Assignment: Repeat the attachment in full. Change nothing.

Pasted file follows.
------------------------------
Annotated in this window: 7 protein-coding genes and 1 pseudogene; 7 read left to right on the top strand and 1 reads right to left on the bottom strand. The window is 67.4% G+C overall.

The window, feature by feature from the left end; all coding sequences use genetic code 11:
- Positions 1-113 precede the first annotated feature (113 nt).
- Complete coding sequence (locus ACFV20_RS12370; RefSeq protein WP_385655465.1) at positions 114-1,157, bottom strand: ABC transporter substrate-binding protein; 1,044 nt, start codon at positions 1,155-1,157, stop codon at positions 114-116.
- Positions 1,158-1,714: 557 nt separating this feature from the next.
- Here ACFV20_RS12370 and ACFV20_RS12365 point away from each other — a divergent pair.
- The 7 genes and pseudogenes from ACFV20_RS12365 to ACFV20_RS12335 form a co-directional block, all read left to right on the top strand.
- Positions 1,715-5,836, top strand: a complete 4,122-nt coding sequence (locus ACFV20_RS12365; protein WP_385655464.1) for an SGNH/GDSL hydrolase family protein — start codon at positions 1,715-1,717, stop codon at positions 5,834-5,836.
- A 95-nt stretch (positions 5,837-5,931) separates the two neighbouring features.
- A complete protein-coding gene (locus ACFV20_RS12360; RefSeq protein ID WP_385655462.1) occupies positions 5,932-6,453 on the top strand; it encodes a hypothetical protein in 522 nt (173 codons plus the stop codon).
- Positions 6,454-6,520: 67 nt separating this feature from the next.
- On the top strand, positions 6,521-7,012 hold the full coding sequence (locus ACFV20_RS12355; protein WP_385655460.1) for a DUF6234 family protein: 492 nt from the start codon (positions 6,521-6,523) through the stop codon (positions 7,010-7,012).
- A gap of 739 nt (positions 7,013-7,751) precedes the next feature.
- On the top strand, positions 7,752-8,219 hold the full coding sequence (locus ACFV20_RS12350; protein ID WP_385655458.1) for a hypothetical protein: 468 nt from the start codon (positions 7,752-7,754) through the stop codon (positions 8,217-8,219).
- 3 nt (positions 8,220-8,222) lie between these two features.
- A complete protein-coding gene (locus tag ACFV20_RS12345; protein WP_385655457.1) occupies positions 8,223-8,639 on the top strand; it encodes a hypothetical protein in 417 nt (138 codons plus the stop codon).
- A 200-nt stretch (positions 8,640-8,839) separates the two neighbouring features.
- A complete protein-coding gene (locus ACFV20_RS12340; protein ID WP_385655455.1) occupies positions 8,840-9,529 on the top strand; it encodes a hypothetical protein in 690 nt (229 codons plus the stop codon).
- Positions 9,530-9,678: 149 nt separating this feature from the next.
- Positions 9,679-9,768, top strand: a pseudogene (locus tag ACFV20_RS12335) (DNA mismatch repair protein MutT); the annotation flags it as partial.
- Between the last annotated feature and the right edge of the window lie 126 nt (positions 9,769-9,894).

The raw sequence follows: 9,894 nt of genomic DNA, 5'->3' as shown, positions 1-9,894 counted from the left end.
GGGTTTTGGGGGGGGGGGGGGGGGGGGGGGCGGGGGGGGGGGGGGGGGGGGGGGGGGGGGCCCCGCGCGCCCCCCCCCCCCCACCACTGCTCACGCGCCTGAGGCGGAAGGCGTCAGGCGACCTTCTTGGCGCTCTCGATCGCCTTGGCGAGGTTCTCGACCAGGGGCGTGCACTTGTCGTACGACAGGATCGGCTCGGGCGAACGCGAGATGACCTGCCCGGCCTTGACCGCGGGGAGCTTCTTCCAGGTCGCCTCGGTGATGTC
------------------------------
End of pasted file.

Annotated in this window: 7 protein-coding genes and 1 pseudogene; 7 read left to right on the top strand and 1 reads right to left on the bottom strand. The window is 67.4% G+C overall.

The window, feature by feature from the left end; all coding sequences use genetic code 11:
- Positions 1-113 precede the first annotated feature (113 nt).
- Complete coding sequence (locus ACFV20_RS12370; RefSeq protein WP_385655465.1) at positions 114-1,157, bottom strand: ABC transporter substrate-binding protein; 1,044 nt, start codon at positions 1,155-1,157, stop codon at positions 114-116.
- Positions 1,158-1,714: 557 nt separating this feature from the next.
- Here ACFV20_RS12370 and ACFV20_RS12365 point away from each other — a divergent pair.
- The 7 genes and pseudogenes from ACFV20_RS12365 to ACFV20_RS12335 form a co-directional block, all read left to right on the top strand.
- Positions 1,715-5,836, top strand: a complete 4,122-nt coding sequence (locus ACFV20_RS12365; protein WP_385655464.1) for an SGNH/GDSL hydrolase family protein — start codon at positions 1,715-1,717, stop codon at positions 5,834-5,836.
- A 95-nt stretch (positions 5,837-5,931) separates the two neighbouring features.
- A complete protein-coding gene (locus ACFV20_RS12360; RefSeq protein ID WP_385655462.1) occupies positions 5,932-6,453 on the top strand; it encodes a hypothetical protein in 522 nt (173 codons plus the stop codon).
- Positions 6,454-6,520: 67 nt separating this feature from the next.
- On the top strand, positions 6,521-7,012 hold the full coding sequence (locus ACFV20_RS12355; protein WP_385655460.1) for a DUF6234 family protein: 492 nt from the start codon (positions 6,521-6,523) through the stop codon (positions 7,010-7,012).
- A gap of 739 nt (positions 7,013-7,751) precedes the next feature.
- On the top strand, positions 7,752-8,219 hold the full coding sequence (locus ACFV20_RS12350; protein ID WP_385655458.1) for a hypothetical protein: 468 nt from the start codon (positions 7,752-7,754) through the stop codon (positions 8,217-8,219).
- 3 nt (positions 8,220-8,222) lie between these two features.
- A complete protein-coding gene (locus tag ACFV20_RS12345; protein WP_385655457.1) occupies positions 8,223-8,639 on the top strand; it encodes a hypothetical protein in 417 nt (138 codons plus the stop codon).
- A 200-nt stretch (positions 8,640-8,839) separates the two neighbouring features.
- A complete protein-coding gene (locus ACFV20_RS12340; protein ID WP_385655455.1) occupies positions 8,840-9,529 on the top strand; it encodes a hypothetical protein in 690 nt (229 codons plus the stop codon).
- Positions 9,530-9,678: 149 nt separating this feature from the next.
- Positions 9,679-9,768, top strand: a pseudogene (locus tag ACFV20_RS12335) (DNA mismatch repair protein MutT); the annotation flags it as partial.
- Between the last annotated feature and the right edge of the window lie 126 nt (positions 9,769-9,894).

The raw sequence follows: 9,894 nt of genomic DNA, 5'->3' as shown, positions 1-9,894 counted from the left end.
GGGTTTTGGGGGGGGGGGGGGGGGGGGGGGCGGGGGGGGGGGGGGGGGGGGGGGGGGGGGCCCCGCGCGCCCCCCCCCCCCCACCACTGCTCACGCGCCTGAGGCGGAAGGCGTCAGGCGACCTTCTTGGCGCTCTCGATCGCCTTGGCGAGGTTCTCGACCAGGGGCGTGCACTTGTCGTACGACAGGATCGGCTCGGGCGAACGCGAGATGACCTGCCCGGCCTTGACCGCGGGGAGCTTCTTCCAGGTCGCCTCGGTGATGTC